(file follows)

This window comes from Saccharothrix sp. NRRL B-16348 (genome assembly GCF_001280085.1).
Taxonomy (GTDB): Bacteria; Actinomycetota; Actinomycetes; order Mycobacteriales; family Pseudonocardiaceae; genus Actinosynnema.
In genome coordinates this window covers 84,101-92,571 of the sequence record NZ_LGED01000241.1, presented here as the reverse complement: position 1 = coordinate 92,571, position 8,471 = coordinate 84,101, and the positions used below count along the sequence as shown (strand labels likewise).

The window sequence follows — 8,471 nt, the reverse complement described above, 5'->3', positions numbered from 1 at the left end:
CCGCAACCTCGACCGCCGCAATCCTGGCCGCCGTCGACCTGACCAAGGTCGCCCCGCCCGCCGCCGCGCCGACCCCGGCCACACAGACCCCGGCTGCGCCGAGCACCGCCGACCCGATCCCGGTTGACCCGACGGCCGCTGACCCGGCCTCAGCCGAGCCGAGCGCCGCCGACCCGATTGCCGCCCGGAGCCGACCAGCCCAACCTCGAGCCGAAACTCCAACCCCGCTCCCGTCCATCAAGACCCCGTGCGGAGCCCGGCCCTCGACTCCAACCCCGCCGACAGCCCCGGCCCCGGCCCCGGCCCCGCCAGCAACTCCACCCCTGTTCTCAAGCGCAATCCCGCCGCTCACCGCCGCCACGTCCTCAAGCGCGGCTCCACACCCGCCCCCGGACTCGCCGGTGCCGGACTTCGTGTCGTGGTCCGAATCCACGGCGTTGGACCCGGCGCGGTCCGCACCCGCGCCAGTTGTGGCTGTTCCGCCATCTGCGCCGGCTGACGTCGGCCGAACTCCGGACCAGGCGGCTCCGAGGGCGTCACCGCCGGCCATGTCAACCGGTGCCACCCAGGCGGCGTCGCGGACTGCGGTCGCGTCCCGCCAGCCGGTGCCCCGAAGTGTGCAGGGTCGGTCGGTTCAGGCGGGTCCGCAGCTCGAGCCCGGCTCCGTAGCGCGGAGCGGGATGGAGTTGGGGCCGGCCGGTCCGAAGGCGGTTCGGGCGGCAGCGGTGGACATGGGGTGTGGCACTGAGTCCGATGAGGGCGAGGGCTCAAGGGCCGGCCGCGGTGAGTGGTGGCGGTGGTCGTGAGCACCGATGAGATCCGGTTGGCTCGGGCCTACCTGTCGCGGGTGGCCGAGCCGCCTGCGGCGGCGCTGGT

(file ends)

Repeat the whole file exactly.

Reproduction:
This window comes from Saccharothrix sp. NRRL B-16348 (genome assembly GCF_001280085.1).
Taxonomy (GTDB): Bacteria; Actinomycetota; Actinomycetes; order Mycobacteriales; family Pseudonocardiaceae; genus Actinosynnema.
In genome coordinates this window covers 84,101-92,571 of the sequence record NZ_LGED01000241.1, presented here as the reverse complement: position 1 = coordinate 92,571, position 8,471 = coordinate 84,101, and the positions used below count along the sequence as shown (strand labels likewise).

The window sequence follows — 8,471 nt, the reverse complement described above, 5'->3', positions numbered from 1 at the left end:
CCGCAACCTCGACCGCCGCAATCCTGGCCGCCGTCGACCTGACCAAGGTCGCCCCGCCCGCCGCCGCGCCGACCCCGGCCACACAGACCCCGGCTGCGCCGAGCACCGCCGACCCGATCCCGGTTGACCCGACGGCCGCTGACCCGGCCTCAGCCGAGCCGAGCGCCGCCGACCCGATTGCCGCCCGGAGCCGACCAGCCCAACCTCGAGCCGAAACTCCAACCCCGCTCCCGTCCATCAAGACCCCGTGCGGAGCCCGGCCCTCGACTCCAACCCCGCCGACAGCCCCGGCCCCGGCCCCGGCCCCGCCAGCAACTCCACCCCTGTTCTCAAGCGCAATCCCGCCGCTCACCGCCGCCACGTCCTCAAGCGCGGCTCCACACCCGCCCCCGGACTCGCCGGTGCCGGACTTCGTGTCGTGGTCCGAATCCACGGCGTTGGACCCGGCGCGGTCCGCACCCGCGCCAGTTGTGGCTGTTCCGCCATCTGCGCCGGCTGACGTCGGCCGAACTCCGGACCAGGCGGCTCCGAGGGCGTCACCGCCGGCCATGTCAACCGGTGCCACCCAGGCGGCGTCGCGGACTGCGGTCGCGTCCCGCCAGCCGGTGCCCCGAAGTGTGCAGGGTCGGTCGGTTCAGGCGGGTCCGCAGCTCGAGCCCGGCTCCGTAGCGCGGAGCGGGATGGAGTTGGGGCCGGCCGGTCCGAAGGCGGTTCGGGCGGCAGCGGTGGACATGGGGTGTGGCACTGAGTCCGATGAGGGCGAGGGCTCAAGGGCCGGCCGCGGTGAGTGGTGGCGGTGGTCGTGAGCACCGATGAGATCCGGTTGGCTCGGGCCTACCTGTCGCGGGTGGCCGAGCCGCCTGCGGCGGCGCTGGT